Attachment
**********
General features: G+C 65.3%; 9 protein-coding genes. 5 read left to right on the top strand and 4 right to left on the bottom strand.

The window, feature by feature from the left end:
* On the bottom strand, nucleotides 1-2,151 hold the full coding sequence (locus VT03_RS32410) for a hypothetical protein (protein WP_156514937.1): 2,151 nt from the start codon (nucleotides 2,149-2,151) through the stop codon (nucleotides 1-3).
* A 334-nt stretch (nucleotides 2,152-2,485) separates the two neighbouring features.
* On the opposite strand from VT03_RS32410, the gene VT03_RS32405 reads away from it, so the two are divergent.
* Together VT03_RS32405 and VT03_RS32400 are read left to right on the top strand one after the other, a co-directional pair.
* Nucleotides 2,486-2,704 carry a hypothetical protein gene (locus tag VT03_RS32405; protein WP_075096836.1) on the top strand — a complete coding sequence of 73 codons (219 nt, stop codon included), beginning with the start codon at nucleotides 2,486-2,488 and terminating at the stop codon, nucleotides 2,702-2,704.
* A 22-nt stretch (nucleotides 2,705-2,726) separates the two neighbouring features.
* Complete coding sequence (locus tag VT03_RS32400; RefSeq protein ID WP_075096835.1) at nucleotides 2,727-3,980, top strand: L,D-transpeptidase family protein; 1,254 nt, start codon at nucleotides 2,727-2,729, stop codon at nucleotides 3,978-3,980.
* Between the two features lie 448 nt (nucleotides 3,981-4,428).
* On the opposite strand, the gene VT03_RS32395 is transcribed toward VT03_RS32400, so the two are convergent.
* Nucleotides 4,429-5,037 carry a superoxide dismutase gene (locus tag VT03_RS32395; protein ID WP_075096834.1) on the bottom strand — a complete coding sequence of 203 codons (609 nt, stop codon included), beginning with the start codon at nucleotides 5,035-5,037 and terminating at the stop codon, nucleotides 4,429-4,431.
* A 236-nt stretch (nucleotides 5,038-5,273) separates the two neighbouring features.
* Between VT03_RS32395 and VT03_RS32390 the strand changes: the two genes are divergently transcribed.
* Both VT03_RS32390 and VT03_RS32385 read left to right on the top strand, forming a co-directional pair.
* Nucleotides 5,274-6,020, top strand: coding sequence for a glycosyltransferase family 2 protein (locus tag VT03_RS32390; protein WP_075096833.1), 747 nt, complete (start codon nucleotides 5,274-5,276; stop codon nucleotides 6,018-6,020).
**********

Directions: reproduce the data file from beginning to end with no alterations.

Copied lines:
General features: G+C 65.3%; 9 protein-coding genes. 5 read left to right on the top strand and 4 right to left on the bottom strand.

The window, feature by feature from the left end:
* On the bottom strand, nucleotides 1-2,151 hold the full coding sequence (locus VT03_RS32410) for a hypothetical protein (protein WP_156514937.1): 2,151 nt from the start codon (nucleotides 2,149-2,151) through the stop codon (nucleotides 1-3).
* A 334-nt stretch (nucleotides 2,152-2,485) separates the two neighbouring features.
* On the opposite strand from VT03_RS32410, the gene VT03_RS32405 reads away from it, so the two are divergent.
* Together VT03_RS32405 and VT03_RS32400 are read left to right on the top strand one after the other, a co-directional pair.
* Nucleotides 2,486-2,704 carry a hypothetical protein gene (locus tag VT03_RS32405; protein WP_075096836.1) on the top strand — a complete coding sequence of 73 codons (219 nt, stop codon included), beginning with the start codon at nucleotides 2,486-2,488 and terminating at the stop codon, nucleotides 2,702-2,704.
* A 22-nt stretch (nucleotides 2,705-2,726) separates the two neighbouring features.
* Complete coding sequence (locus tag VT03_RS32400; RefSeq protein ID WP_075096835.1) at nucleotides 2,727-3,980, top strand: L,D-transpeptidase family protein; 1,254 nt, start codon at nucleotides 2,727-2,729, stop codon at nucleotides 3,978-3,980.
* Between the two features lie 448 nt (nucleotides 3,981-4,428).
* On the opposite strand, the gene VT03_RS32395 is transcribed toward VT03_RS32400, so the two are convergent.
* Nucleotides 4,429-5,037 carry a superoxide dismutase gene (locus tag VT03_RS32395; protein ID WP_075096834.1) on the bottom strand — a complete coding sequence of 203 codons (609 nt, stop codon included), beginning with the start codon at nucleotides 5,035-5,037 and terminating at the stop codon, nucleotides 4,429-4,431.
* A 236-nt stretch (nucleotides 5,038-5,273) separates the two neighbouring features.
* Between VT03_RS32395 and VT03_RS32390 the strand changes: the two genes are divergently transcribed.
* Both VT03_RS32390 and VT03_RS32385 read left to right on the top strand, forming a co-directional pair.
* Nucleotides 5,274-6,020, top strand: coding sequence for a glycosyltransferase family 2 protein (locus tag VT03_RS32390; protein WP_075096833.1), 747 nt, complete (start codon nucleotides 5,274-5,276; stop codon nucleotides 6,018-6,020).